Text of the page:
‘What should be done about the area YOU live in?’ That’s the question Kingswood Parks Development Company Ltd and Hull City Council recently put to young people aged 13-14 living in the Bransholme and Kingswood areas of Hull, UK. They thought young people should have a voice in the development of their community. And as the youth themselves put it: ‘It’s really important to have our input because we’ll inherit this community when we become adults!’
Thirty keen young people, pupils at the Kingswood College of Arts, responded to the call to represent the younger generation in one of the largest housing estates in the UK. It was built in the 1960s and 1970s for a population of 26,000, which has now grown to 30,000. Cut off from services and opportunities by main roads and fields, the estate is quite run down as well as overpopulated.
The kids took their job seriously. Working as a team, they developed and sent out a survey to 800 of their peers. No one thought they’d get much feedback, but an amazing 25 per cent of young people answered. This was a stunning response – adults had only managed to return 300 questionnaires out of the thousands distributed! From the results, the group created an Area Action Plan to be presented to the City Council.
So – what’s the younger generation’s grand vision of their future community? To everyone’s surprise, not pizza joints and video arcades, but carefully considered, community-enhancing improvements: youth recreation facilities and parks, open spaces for wildlife, cycle paths, small neighbourhood shops, and healthier family restaurants to replace fast-food joints. Most of all, the kids amazed grown-ups with their desire to see a grocer selling healthy vegetables – as well as an allotment for growing their own!
Security was a main theme, too. The kids made it clear that the estate’s reputation for antisocial behaviour such as vandalism and drug dealing was exaggerated and mainly caused by a small handful of people, but they nevertheless came up with ideas to change both the reality and other people’s unfair perceptions. ‘More open space will go a long way towards transforming how the area looks and how Hull is branded,’ they said. Their suggestions included spruced up parks and street furniture, more facilities to give young people fun places to go – as well as CCTV and police patrols.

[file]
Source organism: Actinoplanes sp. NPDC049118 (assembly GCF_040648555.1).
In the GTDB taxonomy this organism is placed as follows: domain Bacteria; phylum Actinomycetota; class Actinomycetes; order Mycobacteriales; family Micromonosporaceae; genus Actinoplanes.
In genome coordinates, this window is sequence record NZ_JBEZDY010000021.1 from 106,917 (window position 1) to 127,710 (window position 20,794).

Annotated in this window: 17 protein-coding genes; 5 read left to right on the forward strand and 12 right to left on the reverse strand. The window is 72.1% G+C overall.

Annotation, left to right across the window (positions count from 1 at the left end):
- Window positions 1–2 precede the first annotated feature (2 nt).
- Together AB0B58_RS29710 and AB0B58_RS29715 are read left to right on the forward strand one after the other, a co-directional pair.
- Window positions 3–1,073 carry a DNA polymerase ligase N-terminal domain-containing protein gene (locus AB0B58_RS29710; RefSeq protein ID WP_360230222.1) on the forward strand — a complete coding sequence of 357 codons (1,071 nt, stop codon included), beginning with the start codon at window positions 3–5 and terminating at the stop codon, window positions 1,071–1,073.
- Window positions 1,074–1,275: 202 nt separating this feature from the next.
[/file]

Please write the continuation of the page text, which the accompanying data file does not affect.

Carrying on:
Most remarkably, the young people considered the needs of generations to come. They asked for housing to be affordable, for adult recreation facilities as well as youth facilities, and for retail space to provide a local source of employment. ‘We would like to help make it possible for people to look after their houses more easily,’ they said. ‘It’s not only us that will benefit, but also the people who will live here in the future.’
The team took their plan to the City Council and spent a morning presenting and debating their ideas and solutions. Of course, councillors and planners will have to take all community opinions into account, but having asked for youth feedback and received such a well-considered and comprehensive reply, Kingswood College youth voices will be impossible to ignore. As one councillor said: ‘Brilliant; very impressive!’
Some of the group are already invited to meetings on the next stage of development. They’ll join in the conversation equipped with their own results, informed about planning, and with all the skills to discuss with adults what they need – now and in the future.
Wayne Talbot facilitated the Kingswood Consultation, helping young people tell adults what they need.